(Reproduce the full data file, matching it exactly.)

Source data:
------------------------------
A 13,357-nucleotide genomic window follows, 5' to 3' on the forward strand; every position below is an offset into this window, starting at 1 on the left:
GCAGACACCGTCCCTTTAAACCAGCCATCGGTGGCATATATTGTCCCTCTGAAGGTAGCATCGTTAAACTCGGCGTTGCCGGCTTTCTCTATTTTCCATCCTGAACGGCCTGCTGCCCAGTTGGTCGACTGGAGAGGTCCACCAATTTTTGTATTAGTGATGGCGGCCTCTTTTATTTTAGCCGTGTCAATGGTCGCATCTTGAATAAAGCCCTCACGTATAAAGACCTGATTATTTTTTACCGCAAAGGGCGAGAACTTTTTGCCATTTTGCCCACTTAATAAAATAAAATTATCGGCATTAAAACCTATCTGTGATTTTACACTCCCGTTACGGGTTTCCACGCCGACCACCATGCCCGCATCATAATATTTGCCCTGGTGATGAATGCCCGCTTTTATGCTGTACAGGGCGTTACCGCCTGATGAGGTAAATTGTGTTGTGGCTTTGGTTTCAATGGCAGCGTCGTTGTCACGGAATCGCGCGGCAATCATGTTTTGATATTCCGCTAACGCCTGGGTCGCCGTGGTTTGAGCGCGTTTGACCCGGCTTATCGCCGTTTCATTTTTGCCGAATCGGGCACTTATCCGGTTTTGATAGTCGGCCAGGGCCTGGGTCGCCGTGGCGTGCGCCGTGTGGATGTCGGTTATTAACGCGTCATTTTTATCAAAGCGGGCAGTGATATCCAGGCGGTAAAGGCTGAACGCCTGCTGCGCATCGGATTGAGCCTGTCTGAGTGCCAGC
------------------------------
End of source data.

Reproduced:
A 13,357-nucleotide genomic window follows, 5' to 3' on the forward strand; every position below is an offset into this window, starting at 1 on the left:
GCAGACACCGTCCCTTTAAACCAGCCATCGGTGGCATATATTGTCCCTCTGAAGGTAGCATCGTTAAACTCGGCGTTGCCGGCTTTCTCTATTTTCCATCCTGAACGGCCTGCTGCCCAGTTGGTCGACTGGAGAGGTCCACCAATTTTTGTATTAGTGATGGCGGCCTCTTTTATTTTAGCCGTGTCAATGGTCGCATCTTGAATAAAGCCCTCACGTATAAAGACCTGATTATTTTTTACCGCAAAGGGCGAGAACTTTTTGCCATTTTGCCCACTTAATAAAATAAAATTATCGGCATTAAAACCTATCTGTGATTTTACACTCCCGTTACGGGTTTCCACGCCGACCACCATGCCCGCATCATAATATTTGCCCTGGTGATGAATGCCCGCTTTTATGCTGTACAGGGCGTTACCGCCTGATGAGGTAAATTGTGTTGTGGCTTTGGTTTCAATGGCAGCGTCGTTGTCACGGAATCGCGCGGCAATCATGTTTTGATATTCCGCTAACGCCTGGGTCGCCGTGGTTTGAGCGCGTTTGACCCGGCTTATCGCCGTTTCATTTTTGCCGAATCGGGCACTTATCCGGTTTTGATAGTCGGCCAGGGCCTGGGTCGCCGTGGCGTGCGCCGTGTGGATGTCGGTTATTAACGCGTCATTTTTATCAAAGCGGGCAGTGATATCCAGGCGGTAAAGGCTGAACGCCTGCTGCGCATCGGATTGAGCCTGTCTGAGTGCCAGC